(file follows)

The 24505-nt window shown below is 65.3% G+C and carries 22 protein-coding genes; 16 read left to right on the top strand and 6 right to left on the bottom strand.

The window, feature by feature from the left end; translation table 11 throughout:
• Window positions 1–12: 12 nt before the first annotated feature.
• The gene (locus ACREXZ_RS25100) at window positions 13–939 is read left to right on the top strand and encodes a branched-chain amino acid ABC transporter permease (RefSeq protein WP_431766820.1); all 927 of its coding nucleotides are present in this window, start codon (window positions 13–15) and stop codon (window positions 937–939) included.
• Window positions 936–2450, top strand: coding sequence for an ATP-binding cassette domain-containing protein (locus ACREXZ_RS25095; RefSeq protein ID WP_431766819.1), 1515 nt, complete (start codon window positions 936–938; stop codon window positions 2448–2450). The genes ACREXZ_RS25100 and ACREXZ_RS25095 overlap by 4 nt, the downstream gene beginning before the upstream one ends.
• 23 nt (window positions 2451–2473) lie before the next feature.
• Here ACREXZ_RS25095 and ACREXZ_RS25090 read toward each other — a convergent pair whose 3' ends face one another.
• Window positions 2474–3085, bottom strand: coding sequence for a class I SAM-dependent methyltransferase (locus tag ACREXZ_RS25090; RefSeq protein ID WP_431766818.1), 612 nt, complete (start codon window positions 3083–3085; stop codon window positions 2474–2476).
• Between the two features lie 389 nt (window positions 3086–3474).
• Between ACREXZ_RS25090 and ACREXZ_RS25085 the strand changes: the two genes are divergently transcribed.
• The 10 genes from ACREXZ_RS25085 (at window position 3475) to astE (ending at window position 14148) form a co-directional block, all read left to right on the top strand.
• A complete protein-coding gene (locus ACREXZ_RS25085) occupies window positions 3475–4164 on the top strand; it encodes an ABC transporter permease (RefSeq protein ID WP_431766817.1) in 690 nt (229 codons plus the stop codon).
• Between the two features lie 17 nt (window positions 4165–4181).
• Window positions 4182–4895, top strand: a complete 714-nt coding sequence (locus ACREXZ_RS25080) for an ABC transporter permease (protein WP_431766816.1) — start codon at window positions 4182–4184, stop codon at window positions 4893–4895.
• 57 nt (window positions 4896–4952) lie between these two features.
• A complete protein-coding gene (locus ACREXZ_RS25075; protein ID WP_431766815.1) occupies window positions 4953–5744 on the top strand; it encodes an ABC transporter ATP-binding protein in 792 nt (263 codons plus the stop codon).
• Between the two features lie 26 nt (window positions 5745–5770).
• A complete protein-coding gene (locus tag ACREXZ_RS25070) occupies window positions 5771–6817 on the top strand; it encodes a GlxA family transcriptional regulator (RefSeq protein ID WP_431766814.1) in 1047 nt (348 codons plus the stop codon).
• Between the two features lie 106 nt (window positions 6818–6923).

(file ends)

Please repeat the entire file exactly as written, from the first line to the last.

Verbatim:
The 24505-nt window shown below is 65.3% G+C and carries 22 protein-coding genes; 16 read left to right on the top strand and 6 right to left on the bottom strand.

The window, feature by feature from the left end; translation table 11 throughout:
• Window positions 1–12: 12 nt before the first annotated feature.
• The gene (locus ACREXZ_RS25100) at window positions 13–939 is read left to right on the top strand and encodes a branched-chain amino acid ABC transporter permease (RefSeq protein WP_431766820.1); all 927 of its coding nucleotides are present in this window, start codon (window positions 13–15) and stop codon (window positions 937–939) included.
• Window positions 936–2450, top strand: coding sequence for an ATP-binding cassette domain-containing protein (locus ACREXZ_RS25095; RefSeq protein ID WP_431766819.1), 1515 nt, complete (start codon window positions 936–938; stop codon window positions 2448–2450). The genes ACREXZ_RS25100 and ACREXZ_RS25095 overlap by 4 nt, the downstream gene beginning before the upstream one ends.
• 23 nt (window positions 2451–2473) lie before the next feature.
• Here ACREXZ_RS25095 and ACREXZ_RS25090 read toward each other — a convergent pair whose 3' ends face one another.
• Window positions 2474–3085, bottom strand: coding sequence for a class I SAM-dependent methyltransferase (locus tag ACREXZ_RS25090; RefSeq protein ID WP_431766818.1), 612 nt, complete (start codon window positions 3083–3085; stop codon window positions 2474–2476).
• Between the two features lie 389 nt (window positions 3086–3474).
• Between ACREXZ_RS25090 and ACREXZ_RS25085 the strand changes: the two genes are divergently transcribed.
• The 10 genes from ACREXZ_RS25085 (at window position 3475) to astE (ending at window position 14148) form a co-directional block, all read left to right on the top strand.
• A complete protein-coding gene (locus ACREXZ_RS25085) occupies window positions 3475–4164 on the top strand; it encodes an ABC transporter permease (RefSeq protein ID WP_431766817.1) in 690 nt (229 codons plus the stop codon).
• Between the two features lie 17 nt (window positions 4165–4181).
• Window positions 4182–4895, top strand: a complete 714-nt coding sequence (locus ACREXZ_RS25080) for an ABC transporter permease (protein WP_431766816.1) — start codon at window positions 4182–4184, stop codon at window positions 4893–4895.
• 57 nt (window positions 4896–4952) lie between these two features.
• A complete protein-coding gene (locus ACREXZ_RS25075; protein ID WP_431766815.1) occupies window positions 4953–5744 on the top strand; it encodes an ABC transporter ATP-binding protein in 792 nt (263 codons plus the stop codon).
• Between the two features lie 26 nt (window positions 5745–5770).
• A complete protein-coding gene (locus tag ACREXZ_RS25070) occupies window positions 5771–6817 on the top strand; it encodes a GlxA family transcriptional regulator (RefSeq protein ID WP_431766814.1) in 1047 nt (348 codons plus the stop codon).
• Between the two features lie 106 nt (window positions 6818–6923).